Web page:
These newer innovations only work by getting data that is distributed around the globe to the processor for decision-making and action. The application for data and APIs for the insurance industry is endless, together with the promise to decrease the harm, the inconvenience, and the inefficiency that risks bring when they materialize.
As the number of connected devices rapidly increase, APIs will be the default communications channel. Insurance will help drive both production and consumption of device endpoints as we strive to better understand and interact with our environment via digital means. The devices themselves will also need insurance for protection from physical damage, cyber risks, maintenance liability, and other relevant perils.
As the world continues to fill with data, until AI takes another jump forwards, we are likely to shift our focus from processing large unstructured data towards these IoT devices that will become authoritative, trustworthy, and respected sources of data in insurance.
By enabling data flow across the value chain more efficiently, individual processes become paperless and frictional cost is greatly reduced. Security will always remain an essential part of the APIs from development throughout the lifecycle, and with more distributed compute and edge devices, and more ventures appearing without the necessary organizational maturity, security will become more challenging.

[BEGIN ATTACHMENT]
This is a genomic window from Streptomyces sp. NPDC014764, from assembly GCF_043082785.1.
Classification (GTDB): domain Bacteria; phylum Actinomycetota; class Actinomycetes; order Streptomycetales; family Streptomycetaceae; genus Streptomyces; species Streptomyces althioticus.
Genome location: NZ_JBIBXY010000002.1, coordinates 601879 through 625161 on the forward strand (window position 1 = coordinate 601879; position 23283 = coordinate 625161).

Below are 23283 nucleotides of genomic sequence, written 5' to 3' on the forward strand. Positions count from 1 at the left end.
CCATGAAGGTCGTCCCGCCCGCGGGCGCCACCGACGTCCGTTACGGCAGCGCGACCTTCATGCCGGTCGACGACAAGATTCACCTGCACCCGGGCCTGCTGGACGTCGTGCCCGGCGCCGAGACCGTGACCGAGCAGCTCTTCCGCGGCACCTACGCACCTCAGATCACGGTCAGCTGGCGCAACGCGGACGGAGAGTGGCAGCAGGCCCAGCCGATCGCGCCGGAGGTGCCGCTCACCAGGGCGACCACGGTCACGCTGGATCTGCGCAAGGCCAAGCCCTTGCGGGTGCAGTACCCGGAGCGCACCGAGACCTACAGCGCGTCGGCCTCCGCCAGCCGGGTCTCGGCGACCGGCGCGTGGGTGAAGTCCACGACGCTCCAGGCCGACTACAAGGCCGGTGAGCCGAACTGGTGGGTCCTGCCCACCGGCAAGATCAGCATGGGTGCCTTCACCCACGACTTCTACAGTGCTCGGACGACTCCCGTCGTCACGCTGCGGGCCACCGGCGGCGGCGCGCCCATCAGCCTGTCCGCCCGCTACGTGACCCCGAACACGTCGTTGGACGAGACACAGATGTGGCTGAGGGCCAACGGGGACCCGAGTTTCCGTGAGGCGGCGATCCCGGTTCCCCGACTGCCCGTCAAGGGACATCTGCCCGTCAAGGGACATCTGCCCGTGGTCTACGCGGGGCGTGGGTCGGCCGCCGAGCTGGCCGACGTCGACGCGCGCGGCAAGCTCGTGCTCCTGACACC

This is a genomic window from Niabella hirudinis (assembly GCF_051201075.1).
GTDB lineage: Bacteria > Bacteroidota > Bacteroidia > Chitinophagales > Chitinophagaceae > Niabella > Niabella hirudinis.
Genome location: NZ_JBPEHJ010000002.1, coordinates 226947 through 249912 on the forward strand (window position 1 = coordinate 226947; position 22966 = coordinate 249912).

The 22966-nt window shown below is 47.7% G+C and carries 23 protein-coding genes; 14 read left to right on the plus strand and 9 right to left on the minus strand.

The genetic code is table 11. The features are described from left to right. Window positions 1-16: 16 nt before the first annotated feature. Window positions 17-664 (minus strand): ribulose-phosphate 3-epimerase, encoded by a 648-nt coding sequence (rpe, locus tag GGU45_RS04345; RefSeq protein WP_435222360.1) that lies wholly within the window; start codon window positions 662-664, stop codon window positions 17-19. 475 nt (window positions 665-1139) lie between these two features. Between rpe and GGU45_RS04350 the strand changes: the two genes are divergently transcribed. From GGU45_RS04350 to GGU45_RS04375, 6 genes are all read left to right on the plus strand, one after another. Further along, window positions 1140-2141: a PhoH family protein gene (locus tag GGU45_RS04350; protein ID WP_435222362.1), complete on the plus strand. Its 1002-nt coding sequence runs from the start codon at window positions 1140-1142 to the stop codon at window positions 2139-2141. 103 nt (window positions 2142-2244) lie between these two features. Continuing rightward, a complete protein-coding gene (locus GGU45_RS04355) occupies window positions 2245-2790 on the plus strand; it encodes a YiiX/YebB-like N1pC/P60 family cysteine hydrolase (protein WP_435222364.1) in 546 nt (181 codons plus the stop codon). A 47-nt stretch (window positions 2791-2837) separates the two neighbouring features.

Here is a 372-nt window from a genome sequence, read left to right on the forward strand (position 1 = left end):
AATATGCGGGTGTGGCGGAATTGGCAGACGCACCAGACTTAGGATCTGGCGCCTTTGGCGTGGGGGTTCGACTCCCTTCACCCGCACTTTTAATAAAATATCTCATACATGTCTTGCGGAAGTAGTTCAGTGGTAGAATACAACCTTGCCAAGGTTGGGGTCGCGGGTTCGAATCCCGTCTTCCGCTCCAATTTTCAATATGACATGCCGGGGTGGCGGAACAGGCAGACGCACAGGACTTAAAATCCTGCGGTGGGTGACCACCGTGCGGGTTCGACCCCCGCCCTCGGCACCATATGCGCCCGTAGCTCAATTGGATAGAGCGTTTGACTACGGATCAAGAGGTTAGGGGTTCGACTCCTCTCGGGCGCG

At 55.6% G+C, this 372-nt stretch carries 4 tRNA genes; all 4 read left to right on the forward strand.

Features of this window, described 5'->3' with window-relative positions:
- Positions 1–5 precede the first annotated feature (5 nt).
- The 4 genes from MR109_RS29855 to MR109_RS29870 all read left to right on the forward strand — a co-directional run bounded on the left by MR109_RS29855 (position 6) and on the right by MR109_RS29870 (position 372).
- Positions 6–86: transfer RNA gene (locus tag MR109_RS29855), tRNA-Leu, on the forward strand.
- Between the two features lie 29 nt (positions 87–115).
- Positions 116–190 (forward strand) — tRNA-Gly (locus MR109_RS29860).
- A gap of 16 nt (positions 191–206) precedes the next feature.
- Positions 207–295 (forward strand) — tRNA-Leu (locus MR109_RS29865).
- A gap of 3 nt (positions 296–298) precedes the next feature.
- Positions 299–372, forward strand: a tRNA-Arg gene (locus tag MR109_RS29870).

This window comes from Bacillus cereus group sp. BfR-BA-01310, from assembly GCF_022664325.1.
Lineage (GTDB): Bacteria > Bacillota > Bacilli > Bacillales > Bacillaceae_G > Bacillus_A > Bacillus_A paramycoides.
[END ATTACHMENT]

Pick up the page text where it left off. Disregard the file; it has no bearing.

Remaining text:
While InsurTechs are starting to significantly impact the industry, the regulation, capital requirements, and ecosystem dependencies are slowing the rate of disruption as the barrier to entry is often too high to compete with insurers. While a number have managed to enter the market (e.g., Lemonade, Hippo, Ping An), the majority are tech and data providers that are supporting existing insurers, brokers, and agents with new services to enhance the ecosystem, and nearly every single one is data orientated and API enabled. So, with the explosion of data and API endpoints, where do we get started?
The purpose is not to produce APIs; they are not the target. APIs are the construct to enable data exchange between parties and across ecosystems. Done well, they can also be channel enablers, a key asset to your business, and a representation of your technical brand. This isn’t about writing some code to develop or consume an API. This is about developing a scalable capability within your organization to take advantage of the data-driven API explosion that is coming.